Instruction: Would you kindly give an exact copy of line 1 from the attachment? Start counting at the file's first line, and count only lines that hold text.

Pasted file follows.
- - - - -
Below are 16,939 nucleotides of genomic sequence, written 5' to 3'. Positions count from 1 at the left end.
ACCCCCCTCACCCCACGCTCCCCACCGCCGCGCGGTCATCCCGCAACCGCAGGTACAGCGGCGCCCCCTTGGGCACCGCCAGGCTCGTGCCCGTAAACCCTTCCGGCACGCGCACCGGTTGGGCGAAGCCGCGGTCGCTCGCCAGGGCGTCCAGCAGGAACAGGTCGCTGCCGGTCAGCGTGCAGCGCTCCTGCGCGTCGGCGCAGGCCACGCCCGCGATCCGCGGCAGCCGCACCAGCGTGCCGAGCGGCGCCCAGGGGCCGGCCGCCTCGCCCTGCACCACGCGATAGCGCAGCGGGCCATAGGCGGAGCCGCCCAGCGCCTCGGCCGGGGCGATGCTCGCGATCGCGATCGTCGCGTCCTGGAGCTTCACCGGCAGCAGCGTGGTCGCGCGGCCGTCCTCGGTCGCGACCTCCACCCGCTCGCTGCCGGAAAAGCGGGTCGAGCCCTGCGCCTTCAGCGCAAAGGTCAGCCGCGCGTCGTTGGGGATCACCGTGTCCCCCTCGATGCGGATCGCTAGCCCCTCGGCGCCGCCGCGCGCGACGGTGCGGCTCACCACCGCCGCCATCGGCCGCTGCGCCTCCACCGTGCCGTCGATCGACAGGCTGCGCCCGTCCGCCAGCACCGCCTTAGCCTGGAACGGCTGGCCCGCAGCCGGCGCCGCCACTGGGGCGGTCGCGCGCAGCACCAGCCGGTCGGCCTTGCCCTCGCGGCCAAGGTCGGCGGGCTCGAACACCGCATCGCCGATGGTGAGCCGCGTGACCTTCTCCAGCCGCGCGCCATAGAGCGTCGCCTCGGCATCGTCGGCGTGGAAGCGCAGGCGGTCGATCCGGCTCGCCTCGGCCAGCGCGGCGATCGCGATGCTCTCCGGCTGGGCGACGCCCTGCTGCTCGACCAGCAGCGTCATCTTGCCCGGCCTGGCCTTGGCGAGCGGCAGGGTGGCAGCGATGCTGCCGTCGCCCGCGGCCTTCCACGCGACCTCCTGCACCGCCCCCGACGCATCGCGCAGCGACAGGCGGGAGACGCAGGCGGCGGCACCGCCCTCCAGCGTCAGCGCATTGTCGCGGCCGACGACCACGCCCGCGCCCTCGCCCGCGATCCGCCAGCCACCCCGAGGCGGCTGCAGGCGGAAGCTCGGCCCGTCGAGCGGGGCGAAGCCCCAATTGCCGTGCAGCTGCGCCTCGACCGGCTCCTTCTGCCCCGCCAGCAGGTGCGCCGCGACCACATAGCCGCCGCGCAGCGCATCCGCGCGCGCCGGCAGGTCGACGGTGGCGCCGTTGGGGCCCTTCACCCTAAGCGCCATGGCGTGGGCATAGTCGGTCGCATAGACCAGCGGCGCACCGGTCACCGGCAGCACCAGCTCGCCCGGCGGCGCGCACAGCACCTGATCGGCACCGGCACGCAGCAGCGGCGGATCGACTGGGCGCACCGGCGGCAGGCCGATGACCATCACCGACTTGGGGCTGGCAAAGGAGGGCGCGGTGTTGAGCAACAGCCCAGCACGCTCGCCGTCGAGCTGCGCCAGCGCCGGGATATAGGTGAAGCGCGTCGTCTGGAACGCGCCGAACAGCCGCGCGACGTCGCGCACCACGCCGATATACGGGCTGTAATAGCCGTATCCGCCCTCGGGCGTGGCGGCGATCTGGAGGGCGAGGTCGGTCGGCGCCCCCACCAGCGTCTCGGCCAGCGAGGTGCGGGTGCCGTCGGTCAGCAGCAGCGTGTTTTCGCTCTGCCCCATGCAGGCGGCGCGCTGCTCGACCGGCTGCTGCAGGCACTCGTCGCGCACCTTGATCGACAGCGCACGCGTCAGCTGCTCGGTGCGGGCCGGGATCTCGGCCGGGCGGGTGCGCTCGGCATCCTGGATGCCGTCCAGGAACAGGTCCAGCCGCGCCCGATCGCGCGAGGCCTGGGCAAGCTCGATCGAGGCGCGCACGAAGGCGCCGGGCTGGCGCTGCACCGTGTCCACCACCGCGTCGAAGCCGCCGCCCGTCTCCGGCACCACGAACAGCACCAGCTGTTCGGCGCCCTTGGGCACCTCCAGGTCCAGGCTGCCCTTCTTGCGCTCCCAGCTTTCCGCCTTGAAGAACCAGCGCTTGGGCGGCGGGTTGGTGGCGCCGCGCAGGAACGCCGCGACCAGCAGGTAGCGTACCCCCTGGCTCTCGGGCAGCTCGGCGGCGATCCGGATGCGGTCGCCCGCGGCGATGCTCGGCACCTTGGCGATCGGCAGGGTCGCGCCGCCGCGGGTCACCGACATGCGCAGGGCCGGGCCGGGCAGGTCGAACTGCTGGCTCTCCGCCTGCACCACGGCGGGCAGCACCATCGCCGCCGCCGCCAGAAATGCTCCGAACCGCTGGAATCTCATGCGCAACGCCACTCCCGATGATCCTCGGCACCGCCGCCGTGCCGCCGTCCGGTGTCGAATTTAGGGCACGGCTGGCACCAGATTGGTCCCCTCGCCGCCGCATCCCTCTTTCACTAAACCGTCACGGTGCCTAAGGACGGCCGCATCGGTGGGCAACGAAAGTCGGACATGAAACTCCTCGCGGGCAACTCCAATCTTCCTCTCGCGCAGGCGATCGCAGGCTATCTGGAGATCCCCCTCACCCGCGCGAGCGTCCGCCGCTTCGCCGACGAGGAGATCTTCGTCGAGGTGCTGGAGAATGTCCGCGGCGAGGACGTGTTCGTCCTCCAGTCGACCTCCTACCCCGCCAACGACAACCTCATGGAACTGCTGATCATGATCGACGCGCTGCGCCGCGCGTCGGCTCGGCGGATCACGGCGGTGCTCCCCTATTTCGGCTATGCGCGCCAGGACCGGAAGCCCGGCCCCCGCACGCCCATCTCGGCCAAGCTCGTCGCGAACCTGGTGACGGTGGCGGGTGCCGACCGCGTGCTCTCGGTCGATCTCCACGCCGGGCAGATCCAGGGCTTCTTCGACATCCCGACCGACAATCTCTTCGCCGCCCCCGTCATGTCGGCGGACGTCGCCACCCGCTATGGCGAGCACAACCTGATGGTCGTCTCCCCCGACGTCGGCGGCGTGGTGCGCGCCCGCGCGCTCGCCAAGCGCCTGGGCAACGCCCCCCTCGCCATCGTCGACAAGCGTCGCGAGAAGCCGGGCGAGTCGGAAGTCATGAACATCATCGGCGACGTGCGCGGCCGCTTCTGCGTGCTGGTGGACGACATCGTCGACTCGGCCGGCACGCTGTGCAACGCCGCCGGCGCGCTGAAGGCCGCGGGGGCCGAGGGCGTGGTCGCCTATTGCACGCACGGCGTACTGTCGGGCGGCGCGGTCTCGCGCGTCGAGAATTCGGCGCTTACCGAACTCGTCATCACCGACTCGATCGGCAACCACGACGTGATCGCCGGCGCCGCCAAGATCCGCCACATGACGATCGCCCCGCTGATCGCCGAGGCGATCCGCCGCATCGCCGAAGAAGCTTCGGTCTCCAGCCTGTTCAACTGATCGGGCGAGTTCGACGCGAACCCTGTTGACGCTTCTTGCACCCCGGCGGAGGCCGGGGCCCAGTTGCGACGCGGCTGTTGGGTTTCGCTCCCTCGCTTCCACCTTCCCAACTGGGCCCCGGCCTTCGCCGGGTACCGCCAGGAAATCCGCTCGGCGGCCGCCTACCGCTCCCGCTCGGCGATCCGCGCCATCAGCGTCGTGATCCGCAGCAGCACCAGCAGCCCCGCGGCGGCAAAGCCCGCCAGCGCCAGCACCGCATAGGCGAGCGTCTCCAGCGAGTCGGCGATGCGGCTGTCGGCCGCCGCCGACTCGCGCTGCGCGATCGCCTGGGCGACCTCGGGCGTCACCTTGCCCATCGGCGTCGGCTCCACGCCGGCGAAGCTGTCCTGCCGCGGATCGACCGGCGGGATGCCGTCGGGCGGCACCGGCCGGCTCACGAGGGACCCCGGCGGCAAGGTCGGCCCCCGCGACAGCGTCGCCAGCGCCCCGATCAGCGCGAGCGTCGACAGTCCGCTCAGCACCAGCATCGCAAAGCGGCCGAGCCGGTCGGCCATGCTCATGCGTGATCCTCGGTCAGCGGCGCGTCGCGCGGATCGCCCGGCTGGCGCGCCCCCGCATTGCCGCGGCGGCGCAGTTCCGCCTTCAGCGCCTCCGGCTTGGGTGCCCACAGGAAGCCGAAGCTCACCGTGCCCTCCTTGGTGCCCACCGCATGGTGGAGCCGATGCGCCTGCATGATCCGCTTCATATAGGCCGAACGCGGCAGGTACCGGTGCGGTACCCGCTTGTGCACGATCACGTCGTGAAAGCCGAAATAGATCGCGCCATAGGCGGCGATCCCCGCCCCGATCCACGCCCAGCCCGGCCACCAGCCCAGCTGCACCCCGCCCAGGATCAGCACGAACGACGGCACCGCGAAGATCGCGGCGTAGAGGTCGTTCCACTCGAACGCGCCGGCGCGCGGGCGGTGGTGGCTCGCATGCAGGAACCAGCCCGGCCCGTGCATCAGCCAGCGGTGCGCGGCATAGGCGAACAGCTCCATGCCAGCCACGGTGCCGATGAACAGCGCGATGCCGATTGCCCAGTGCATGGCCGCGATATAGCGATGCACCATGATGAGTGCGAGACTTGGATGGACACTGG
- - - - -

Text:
Below are 16,939 nucleotides of genomic sequence, written 5' to 3'. Positions count from 1 at the left end.